Popular posts from this blog

Jamaican Stew Peas #EattheWorld

  Here we are at November #EattheWorld event. What a year this has been! This challenge has been one that gave us some excuse for virtual travel as we've been sheltered-in-place with the coronavirus epidemic for most of 2020. So, we've been able to read about different parts of the world and create a dinner, or at least a dish, with that cuisine. This Eat the World project is spearheaded by Evelyne of  CulturEatz . Read more about  her challenge . This month, Evelyne had us heading to somewhere tropical: Jamaica. I have actually been to Jamaica, but it was almost thirty years ago...and it was just a jumping off point for the rest of our Caribbean exploration. I don't remember eating anything at all! Pandemonium Noshery: Pumpkin Rice   Culinary Adventures with Camilla: Jamaican Stew Peas  Amy’s Cooking Adventures: Jamaican Chicken & Pumpkin Soup   Palatable Pastime: Jamaican Jerk Chicken Burger   Sneha’s Recipe: Jamaican Saucy Jerk Chicken Wings With Homemade Jerk Seas

Quick Pickled Red Onions and Radishes

If you've been reading my blog for even a short amount of time, you probably know how much I love to pickle things. I was just telling a friend you can pickle - with vinegar - or you can ferment - with salt - for similar delicious effect. The latter has digestive benefits and I love to do that, but when I need that pop of sour flavor quickly, I whip up quick pickles that are ready in as little as a day or two. I've Pickled Blueberries , Pickled Asparagus , Pickled Cranberries , Pickled Pumpkin , and even Pickled Chard Stems ! This I did last night for an upcoming recipe challenge that requires I include radishes. Ummmm...of course I'm pickling them! Ingredients  makes 1 quart jar radishes, trimmed and sliced organic red onions, peeled and thinly sliced (I used a mandolin slicer) 3/4 C vinegar (I used white distilled vinegar) 3/4 C water 3 T organic granulated sugar 1 T salt (I used some grey sea salt) 6 to 8 grinds of black pepper Proce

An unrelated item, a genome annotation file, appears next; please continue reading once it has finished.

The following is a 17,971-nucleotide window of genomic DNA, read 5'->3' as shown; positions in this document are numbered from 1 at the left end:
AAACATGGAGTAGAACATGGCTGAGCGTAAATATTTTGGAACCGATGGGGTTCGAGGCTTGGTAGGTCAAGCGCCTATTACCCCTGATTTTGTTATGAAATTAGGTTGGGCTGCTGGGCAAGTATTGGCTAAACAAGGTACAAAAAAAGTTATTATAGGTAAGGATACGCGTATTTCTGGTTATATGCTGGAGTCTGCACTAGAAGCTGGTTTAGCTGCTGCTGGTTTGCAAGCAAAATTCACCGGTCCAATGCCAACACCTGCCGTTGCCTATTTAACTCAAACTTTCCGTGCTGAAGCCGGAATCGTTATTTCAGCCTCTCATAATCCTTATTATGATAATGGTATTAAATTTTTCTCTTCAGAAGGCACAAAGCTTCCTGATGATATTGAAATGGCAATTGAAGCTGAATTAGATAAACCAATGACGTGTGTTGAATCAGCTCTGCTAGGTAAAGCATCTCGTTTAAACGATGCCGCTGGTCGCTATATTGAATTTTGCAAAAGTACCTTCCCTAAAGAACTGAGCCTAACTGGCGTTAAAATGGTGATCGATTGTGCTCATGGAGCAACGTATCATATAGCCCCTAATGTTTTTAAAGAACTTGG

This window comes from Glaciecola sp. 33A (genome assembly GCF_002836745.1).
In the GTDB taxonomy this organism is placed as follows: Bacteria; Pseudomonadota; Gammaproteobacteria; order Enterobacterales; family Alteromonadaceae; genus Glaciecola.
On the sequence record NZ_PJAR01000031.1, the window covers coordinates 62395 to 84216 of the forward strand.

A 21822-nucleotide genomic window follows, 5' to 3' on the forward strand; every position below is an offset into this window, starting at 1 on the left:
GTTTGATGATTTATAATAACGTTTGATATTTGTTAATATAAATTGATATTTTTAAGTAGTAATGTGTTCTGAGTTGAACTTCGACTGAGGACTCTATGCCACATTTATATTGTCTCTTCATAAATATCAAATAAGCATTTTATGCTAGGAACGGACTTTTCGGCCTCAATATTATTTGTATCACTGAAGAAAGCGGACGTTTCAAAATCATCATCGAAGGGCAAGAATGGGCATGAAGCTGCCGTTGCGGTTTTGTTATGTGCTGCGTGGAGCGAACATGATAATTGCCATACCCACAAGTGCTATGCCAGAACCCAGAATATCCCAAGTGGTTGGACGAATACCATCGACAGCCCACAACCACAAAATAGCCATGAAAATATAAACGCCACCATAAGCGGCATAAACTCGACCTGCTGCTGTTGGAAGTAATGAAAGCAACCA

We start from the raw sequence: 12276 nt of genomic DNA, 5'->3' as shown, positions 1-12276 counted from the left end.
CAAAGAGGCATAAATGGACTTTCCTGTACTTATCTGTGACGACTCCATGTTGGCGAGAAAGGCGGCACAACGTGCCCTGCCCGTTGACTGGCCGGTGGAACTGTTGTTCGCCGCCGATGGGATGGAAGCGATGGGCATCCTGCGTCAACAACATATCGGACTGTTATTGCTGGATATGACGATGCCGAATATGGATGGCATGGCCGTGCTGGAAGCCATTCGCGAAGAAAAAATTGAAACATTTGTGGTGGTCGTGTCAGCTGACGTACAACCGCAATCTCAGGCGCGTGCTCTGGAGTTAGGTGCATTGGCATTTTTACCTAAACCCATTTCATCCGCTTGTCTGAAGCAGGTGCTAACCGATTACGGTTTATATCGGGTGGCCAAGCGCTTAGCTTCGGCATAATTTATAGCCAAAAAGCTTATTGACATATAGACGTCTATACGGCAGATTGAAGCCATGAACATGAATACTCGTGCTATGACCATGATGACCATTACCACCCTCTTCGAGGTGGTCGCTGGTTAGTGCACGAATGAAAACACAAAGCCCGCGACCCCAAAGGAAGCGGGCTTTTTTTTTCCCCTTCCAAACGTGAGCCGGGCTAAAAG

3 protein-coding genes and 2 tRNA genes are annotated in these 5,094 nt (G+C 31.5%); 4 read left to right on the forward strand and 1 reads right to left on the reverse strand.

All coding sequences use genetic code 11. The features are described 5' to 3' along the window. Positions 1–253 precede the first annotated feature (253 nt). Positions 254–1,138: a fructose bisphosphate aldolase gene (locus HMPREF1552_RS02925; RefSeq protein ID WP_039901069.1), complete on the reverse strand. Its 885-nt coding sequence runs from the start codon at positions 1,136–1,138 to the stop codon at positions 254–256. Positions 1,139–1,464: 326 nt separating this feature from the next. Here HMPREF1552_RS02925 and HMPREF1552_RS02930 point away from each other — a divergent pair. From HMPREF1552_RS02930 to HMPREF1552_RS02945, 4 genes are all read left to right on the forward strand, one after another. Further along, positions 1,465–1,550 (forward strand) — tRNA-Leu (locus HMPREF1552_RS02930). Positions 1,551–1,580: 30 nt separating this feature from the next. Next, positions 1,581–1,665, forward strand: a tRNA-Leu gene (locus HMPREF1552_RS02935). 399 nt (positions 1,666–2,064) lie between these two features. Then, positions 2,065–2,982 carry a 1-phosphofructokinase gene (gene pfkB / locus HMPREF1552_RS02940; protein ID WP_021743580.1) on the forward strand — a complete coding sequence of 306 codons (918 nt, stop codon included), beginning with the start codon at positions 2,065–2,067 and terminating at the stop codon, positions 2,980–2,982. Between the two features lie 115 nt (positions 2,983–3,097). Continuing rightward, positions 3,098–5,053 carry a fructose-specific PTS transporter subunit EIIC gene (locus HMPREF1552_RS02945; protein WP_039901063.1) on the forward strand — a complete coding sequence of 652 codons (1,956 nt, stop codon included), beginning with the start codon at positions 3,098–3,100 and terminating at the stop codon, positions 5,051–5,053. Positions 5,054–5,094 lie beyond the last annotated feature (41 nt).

#comfortfood: Jamie Oliver's Ossobuco with Bean Ragout

As one of Jamie Oliver's Food Revolution Day Ambassadors ( I'm the Monterey #FRD2014 rep! ) I will be sent a copy of his latest cookbook - to cook from and write about. I can't wait. I do have to laugh though, because its title is  Comfort Food . And, according to a good friend:  I only make uncomfortable food . Oh, well. I can learn! To celebrate launch day - today - I'm sharing one of the recipes. Here's Jamie Oliver's Ossobuco alla Milanese recipe from his new cookbook, Comfort Food. And here's my adaptation. I typically don't eat veal, so I went to our local butcher for some lamb shanks sliced into an osso buco-style cut; but they had just sold their last shanks. Darn. But then I noticed the "never to roam" on the veal package and decided to go for it. I added in shelling beans to make a ragout and served it over wild rice instead of risotto. Also, I used lots of different herbs in my gremolata instead of just pa